When I read Kirkman’s tweets, I felt condescended to, and this did not sit well with me. As a (straight white cisgender American) man, consistently rewarded by society and the education system to believe that I am smart and right, I arrogantly believed that my comments were both relevant to the discourse and important enough for Kirkman or Kilstein to share with their thousands of followers. This is, of course, ridiculous.
When Kirkman essentially said that I was wrong and that I didn’t do my research, I didn’t know how to express my anger. I wisely chose to disengage, because I at least recognized that I was wrong, as I my second tweet was both true and a cover for my ego. But I fumed internally, keeping it concealed that my partner didn’t even know it was in my head until she read a very early draft of this post. And the reason I was angry about it was the same reason I didn’t talk about it: Guilt.
Now, with some time to reflect on what I did and didn’t do in this situation, I realize that my lack of comprehension of the interview or the hateful tweets made my initial comment a tacit approval of those hateful tweets (and depicted me, accurately in this case, as a man who has a long way to go in standing against sexism).
So, what I perceived as condescension was more likely Kirkman’s frustration with Internet asshats like me, because she can’t read my (somewhat) good intentions in my tweet. If she could have seen the irony regarding motivations, I would fully expect her to call me out more directly. It took a while to acknowledge that the blow to my ego was dual: as a person, adding noise to the Internet, and as a man who felt condescended to by a woman.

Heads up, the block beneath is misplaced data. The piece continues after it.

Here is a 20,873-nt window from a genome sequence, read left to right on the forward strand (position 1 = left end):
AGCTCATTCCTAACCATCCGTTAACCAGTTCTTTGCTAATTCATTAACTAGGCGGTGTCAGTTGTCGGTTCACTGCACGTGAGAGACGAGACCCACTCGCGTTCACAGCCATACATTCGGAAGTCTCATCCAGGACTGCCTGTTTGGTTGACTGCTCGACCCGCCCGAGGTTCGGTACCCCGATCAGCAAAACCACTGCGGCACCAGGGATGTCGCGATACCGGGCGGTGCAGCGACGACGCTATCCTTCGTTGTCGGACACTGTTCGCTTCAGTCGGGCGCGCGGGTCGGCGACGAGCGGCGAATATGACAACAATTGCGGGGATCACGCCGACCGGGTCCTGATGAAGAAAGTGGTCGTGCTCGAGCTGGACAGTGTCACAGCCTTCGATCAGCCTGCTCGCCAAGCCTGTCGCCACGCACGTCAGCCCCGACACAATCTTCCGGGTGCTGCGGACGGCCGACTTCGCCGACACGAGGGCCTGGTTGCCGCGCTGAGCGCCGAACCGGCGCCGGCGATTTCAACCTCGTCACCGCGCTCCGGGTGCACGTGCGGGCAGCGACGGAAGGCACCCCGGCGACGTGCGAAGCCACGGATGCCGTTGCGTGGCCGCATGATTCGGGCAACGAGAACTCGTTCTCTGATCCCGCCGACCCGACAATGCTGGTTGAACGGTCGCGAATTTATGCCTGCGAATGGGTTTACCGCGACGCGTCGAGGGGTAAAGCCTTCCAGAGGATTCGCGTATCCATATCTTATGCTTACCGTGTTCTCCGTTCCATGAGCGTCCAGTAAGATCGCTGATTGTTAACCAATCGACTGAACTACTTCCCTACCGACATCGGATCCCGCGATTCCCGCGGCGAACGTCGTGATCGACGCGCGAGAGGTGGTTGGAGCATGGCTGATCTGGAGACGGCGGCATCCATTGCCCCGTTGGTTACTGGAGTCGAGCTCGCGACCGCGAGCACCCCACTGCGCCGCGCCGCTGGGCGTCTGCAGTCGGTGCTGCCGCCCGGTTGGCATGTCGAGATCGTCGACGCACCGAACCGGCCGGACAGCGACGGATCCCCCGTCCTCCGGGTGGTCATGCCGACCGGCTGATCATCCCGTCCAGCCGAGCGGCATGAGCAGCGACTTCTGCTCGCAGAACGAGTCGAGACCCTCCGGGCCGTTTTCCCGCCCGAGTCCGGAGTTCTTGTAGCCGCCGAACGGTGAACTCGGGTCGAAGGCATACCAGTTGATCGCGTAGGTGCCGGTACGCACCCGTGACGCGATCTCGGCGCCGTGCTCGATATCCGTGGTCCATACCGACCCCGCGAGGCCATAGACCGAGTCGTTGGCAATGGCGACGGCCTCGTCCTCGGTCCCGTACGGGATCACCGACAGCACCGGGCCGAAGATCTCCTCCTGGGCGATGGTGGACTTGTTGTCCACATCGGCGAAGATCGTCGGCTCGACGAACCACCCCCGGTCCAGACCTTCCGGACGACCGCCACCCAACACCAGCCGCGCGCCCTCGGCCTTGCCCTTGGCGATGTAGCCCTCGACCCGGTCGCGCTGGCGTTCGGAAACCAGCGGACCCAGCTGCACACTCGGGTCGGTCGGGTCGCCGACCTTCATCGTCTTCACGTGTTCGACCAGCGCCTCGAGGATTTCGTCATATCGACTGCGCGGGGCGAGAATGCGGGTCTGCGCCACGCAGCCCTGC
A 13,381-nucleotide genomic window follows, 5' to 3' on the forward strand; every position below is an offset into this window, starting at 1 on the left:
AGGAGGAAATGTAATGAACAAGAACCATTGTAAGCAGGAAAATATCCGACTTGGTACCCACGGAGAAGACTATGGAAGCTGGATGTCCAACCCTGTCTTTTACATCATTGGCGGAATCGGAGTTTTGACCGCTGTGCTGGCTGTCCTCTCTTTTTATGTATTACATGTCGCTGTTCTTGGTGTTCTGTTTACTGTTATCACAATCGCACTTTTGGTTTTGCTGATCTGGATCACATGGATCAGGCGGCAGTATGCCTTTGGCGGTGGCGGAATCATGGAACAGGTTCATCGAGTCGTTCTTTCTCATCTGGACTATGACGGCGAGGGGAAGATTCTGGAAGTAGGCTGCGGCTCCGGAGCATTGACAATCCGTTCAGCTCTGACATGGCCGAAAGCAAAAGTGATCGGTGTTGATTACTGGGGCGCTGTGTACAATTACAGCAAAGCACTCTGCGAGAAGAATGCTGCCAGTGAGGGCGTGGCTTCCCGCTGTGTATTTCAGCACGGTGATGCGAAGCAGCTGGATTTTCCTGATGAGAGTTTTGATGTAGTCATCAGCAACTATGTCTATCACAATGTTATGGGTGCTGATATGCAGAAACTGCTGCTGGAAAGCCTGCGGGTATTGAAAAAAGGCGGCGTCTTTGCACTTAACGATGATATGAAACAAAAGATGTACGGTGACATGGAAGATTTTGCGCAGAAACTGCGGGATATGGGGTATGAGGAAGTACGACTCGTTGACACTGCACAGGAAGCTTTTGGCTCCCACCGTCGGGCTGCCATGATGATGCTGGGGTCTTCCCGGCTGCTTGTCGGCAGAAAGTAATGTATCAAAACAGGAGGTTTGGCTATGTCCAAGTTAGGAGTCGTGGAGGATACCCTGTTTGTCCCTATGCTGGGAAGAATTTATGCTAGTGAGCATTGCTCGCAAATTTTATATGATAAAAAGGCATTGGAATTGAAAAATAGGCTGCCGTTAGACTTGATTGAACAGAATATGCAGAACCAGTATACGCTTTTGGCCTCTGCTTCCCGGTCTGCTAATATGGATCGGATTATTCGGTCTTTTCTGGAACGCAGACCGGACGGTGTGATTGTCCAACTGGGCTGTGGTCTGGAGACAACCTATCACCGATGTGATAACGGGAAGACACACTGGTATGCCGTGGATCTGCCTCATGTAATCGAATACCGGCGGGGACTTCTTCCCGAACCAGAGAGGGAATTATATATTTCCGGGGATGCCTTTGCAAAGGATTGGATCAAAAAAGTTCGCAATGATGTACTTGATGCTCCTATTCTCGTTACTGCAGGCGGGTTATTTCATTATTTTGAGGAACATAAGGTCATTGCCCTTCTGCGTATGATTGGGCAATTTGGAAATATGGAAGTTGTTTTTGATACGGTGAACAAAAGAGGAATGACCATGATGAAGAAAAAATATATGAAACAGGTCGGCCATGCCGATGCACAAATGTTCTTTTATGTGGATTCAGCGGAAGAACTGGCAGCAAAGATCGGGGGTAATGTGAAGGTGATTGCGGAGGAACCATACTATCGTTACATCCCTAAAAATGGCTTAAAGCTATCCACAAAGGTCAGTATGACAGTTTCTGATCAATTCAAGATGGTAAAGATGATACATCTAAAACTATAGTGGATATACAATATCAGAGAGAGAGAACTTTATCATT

The Internet is filled with noise, ranging from the mundane and banal life updates to the vitriolic and hateful trolling. Because we are so easily motivated by the attention given to our contributions to the noise, we are all veering dangerously away from the ways in which new technologies can foster dialogue, social justice, progress, and change.
The participation-reward cycle of the digital high no doubt plays a significant role in making these new technologies part of an anti-social media, where anti-social behaviors are rewarded and reinforced, sometimes intentionally and sometimes not. What is it when a genuinely held belief about white racial superiority or of appropriateness of female oppression is expressed, if not anti-social?
So we have the option to continue using our tweets and posts as a selfish means to share our wit or the fun in our lives, boosting our egos, indifferent to the ways in which that can reinforce hegemony and oppression.
Or we can realize a greater purpose: Instead of aiming for retweets (or WordPress site views, even…), we can work for quality interactions. We can use these tools as engaging online forums where we dialogue, seeking to understand the positions of others, so that the replies are mutually beneficial. Yes, we’ll still receive the rewards from that little blue dot on our Twitter apps, but by sharing and making mistakes and gaining perspective from others, we’ll be rewarded by learning with and from each other–well, at least 140 characters at a time.